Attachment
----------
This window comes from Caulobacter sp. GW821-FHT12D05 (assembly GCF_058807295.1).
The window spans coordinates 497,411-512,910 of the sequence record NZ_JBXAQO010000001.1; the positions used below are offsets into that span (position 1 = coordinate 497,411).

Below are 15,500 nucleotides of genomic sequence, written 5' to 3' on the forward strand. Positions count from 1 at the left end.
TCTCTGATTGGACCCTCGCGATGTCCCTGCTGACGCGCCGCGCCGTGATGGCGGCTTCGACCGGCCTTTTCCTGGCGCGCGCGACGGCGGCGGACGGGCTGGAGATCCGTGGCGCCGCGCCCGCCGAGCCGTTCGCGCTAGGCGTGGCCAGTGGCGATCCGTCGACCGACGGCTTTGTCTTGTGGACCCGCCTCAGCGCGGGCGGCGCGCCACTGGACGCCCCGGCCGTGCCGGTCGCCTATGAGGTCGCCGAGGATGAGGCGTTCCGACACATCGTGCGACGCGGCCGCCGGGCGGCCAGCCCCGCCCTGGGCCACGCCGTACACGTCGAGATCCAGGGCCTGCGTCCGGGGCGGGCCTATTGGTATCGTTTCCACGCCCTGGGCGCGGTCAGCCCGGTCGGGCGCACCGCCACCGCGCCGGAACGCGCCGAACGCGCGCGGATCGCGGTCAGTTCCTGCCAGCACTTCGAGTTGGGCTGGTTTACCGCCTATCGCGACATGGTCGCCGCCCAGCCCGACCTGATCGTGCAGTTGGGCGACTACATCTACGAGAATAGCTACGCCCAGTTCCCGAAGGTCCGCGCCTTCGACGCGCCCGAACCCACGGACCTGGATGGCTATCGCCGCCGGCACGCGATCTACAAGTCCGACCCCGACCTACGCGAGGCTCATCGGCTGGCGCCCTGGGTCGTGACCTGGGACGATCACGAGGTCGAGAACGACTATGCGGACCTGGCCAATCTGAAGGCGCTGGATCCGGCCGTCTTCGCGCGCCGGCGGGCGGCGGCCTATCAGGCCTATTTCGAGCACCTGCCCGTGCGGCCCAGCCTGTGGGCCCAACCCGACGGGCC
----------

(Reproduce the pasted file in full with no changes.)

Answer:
This window comes from Caulobacter sp. GW821-FHT12D05 (assembly GCF_058807295.1).
The window spans coordinates 497,411-512,910 of the sequence record NZ_JBXAQO010000001.1; the positions used below are offsets into that span (position 1 = coordinate 497,411).

Below are 15,500 nucleotides of genomic sequence, written 5' to 3' on the forward strand. Positions count from 1 at the left end.
TCTCTGATTGGACCCTCGCGATGTCCCTGCTGACGCGCCGCGCCGTGATGGCGGCTTCGACCGGCCTTTTCCTGGCGCGCGCGACGGCGGCGGACGGGCTGGAGATCCGTGGCGCCGCGCCCGCCGAGCCGTTCGCGCTAGGCGTGGCCAGTGGCGATCCGTCGACCGACGGCTTTGTCTTGTGGACCCGCCTCAGCGCGGGCGGCGCGCCACTGGACGCCCCGGCCGTGCCGGTCGCCTATGAGGTCGCCGAGGATGAGGCGTTCCGACACATCGTGCGACGCGGCCGCCGGGCGGCCAGCCCCGCCCTGGGCCACGCCGTACACGTCGAGATCCAGGGCCTGCGTCCGGGGCGGGCCTATTGGTATCGTTTCCACGCCCTGGGCGCGGTCAGCCCGGTCGGGCGCACCGCCACCGCGCCGGAACGCGCCGAACGCGCGCGGATCGCGGTCAGTTCCTGCCAGCACTTCGAGTTGGGCTGGTTTACCGCCTATCGCGACATGGTCGCCGCCCAGCCCGACCTGATCGTGCAGTTGGGCGACTACATCTACGAGAATAGCTACGCCCAGTTCCCGAAGGTCCGCGCCTTCGACGCGCCCGAACCCACGGACCTGGATGGCTATCGCCGCCGGCACGCGATCTACAAGTCCGACCCCGACCTACGCGAGGCTCATCGGCTGGCGCCCTGGGTCGTGACCTGGGACGATCACGAGGTCGAGAACGACTATGCGGACCTGGCCAATCTGAAGGCGCTGGATCCGGCCGTCTTCGCGCGCCGGCGGGCGGCGGCCTATCAGGCCTATTTCGAGCACCTGCCCGTGCGGCCCAGCCTGTGGGCCCAACCCGACGGGCC